1) Reverse labor rules that hurt small businesses.
Over the last eight years, the Obama administration imposed new rules on businesses that included everything from banning unpaid internships and allowing extensive government loans to college students, to doubling the overtime floor.
Although these policies may have had admirable intentions, they are disastrous for students, startups and small businesses. For example, many students received economically worthless degrees at no cost to themselves, and will likely cost taxpayers some $108 billion in uncollectible student debt. A recent estimate is that over half of student loans three years after graduation are delinquent. Additionally, the Obama Administration banned unpaid internships blocking students from getting relevant experience and building up contacts. The result: a job market bloated with graduates who can’t get good jobs and pay off big student loans.
Another Obama era doozy: nearly doubling the salary threshold for barring overtime exceptions. Startups and small businesses thrive on innovators who are willing to do what it takes to get the job done. Many startup employees are willing to join a new venture for hard work and low pay, with the expectation of a huge payoff if the business becomes successful. This has been the model for America’s startup success.
By vastly increasing the number of employees who must be paid overtime, President Obama’s overtime rule would prevent startups from getting new and exciting innovations off the ground. The mandate was blocked by a district court, but the Trump administration and/or Congress should definitively kill it. Only by cutting down on these kinds of restrictive labor rules will new businesses be able to grow so they can employ graduates and provide invaluable skills to interns.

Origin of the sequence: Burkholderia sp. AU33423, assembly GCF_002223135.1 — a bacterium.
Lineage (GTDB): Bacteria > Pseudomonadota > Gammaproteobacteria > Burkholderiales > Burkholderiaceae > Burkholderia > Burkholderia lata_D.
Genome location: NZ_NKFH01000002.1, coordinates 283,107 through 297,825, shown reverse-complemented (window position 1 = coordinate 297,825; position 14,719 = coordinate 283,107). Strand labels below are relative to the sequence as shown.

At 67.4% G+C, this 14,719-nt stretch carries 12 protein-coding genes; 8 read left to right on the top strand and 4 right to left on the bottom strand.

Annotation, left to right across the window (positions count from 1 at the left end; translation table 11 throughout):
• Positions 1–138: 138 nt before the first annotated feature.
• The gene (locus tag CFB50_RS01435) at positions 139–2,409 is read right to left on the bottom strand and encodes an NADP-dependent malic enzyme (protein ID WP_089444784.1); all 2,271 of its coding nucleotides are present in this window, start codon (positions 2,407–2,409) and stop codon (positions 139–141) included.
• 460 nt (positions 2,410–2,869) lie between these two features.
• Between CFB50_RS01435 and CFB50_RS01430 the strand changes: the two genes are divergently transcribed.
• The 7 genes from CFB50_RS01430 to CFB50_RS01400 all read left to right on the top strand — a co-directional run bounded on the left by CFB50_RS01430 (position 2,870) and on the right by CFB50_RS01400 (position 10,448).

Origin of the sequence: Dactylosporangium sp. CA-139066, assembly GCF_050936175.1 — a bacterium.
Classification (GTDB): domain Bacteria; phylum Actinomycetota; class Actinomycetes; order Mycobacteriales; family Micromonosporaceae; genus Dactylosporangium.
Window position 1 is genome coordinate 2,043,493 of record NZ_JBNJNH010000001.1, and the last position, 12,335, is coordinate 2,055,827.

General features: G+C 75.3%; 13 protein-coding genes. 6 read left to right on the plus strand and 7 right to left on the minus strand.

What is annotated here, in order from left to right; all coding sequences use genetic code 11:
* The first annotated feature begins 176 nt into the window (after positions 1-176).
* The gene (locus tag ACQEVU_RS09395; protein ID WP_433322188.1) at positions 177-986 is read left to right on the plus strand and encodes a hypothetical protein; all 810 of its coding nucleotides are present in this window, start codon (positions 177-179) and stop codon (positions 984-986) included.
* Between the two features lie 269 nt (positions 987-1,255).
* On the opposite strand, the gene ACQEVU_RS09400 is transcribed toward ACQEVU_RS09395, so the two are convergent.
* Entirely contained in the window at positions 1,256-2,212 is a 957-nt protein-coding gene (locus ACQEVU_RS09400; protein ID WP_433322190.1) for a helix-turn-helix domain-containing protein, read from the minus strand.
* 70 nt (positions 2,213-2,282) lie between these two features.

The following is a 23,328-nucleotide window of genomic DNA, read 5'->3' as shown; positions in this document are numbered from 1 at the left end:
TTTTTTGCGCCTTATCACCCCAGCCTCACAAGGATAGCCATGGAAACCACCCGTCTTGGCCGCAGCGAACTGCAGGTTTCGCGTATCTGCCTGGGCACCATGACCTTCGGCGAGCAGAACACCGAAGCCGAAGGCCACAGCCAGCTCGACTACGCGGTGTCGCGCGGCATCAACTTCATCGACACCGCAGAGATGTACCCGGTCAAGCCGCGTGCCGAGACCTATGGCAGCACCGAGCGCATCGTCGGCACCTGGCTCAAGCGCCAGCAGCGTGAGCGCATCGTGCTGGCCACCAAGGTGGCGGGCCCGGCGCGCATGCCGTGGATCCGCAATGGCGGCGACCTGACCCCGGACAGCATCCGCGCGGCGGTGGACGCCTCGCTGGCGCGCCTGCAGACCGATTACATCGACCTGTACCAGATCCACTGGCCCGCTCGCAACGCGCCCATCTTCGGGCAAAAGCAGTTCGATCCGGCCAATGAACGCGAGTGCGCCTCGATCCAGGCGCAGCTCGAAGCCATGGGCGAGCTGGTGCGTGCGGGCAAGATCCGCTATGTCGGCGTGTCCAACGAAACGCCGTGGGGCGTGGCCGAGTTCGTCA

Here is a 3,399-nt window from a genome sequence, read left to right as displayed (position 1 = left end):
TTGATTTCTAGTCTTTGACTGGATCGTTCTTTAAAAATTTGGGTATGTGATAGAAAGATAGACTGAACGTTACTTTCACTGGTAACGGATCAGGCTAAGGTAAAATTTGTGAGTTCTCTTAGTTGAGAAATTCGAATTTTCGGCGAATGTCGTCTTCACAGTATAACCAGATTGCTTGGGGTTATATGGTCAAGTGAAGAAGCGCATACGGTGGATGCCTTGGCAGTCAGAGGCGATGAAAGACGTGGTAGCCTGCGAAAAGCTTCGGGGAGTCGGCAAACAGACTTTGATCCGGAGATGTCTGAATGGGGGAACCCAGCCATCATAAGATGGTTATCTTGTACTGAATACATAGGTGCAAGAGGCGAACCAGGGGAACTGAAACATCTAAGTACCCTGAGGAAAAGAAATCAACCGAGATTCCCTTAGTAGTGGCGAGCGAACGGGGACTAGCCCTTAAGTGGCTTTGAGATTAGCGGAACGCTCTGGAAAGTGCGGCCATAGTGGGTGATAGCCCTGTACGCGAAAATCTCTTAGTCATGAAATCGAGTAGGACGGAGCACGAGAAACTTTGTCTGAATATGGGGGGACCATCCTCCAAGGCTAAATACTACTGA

2) Cut unnecessary rules on technologies.
Extensive and overly broad rules intended to increase user safety can inadvertently throttle innovation and halt new products from coming to market. The National Highway Traffic Safety Administration’s recently proposed Phase II guidelines are a perfect example. With no legal authority, they say the government expects every product, from iPhones to Fitbits, to turn off if held by a driver. Reducing driver distraction is a worthy goal, but the proposal is absurd and reaches far beyond the agency’s purview.
3) Operate on an actual-harm policy to better embrace disruption.
Federal Trade Commission Acting Chairman Maureen Ohlhausen advocates an “actual harm” policy that delays crafting regulation until consumers demonstrate that a new technology has produced genuine harm. When the agencies attempt to pre-empt problems by regulating ahead, they simultaneously choke innovation and favor incumbent companies with old technologies.
With the Internet of Things (IoT), industry disruptions will occur all the more frequently, and the temptation to protect the status quo will be strong. But Congress and the new administration must welcome disruption. By waiting for harm to be demonstrated and practicing a kind of “regulatory humility,” in Chairman Ohlhausen’s words, new technologies and industries will emerge and thrive.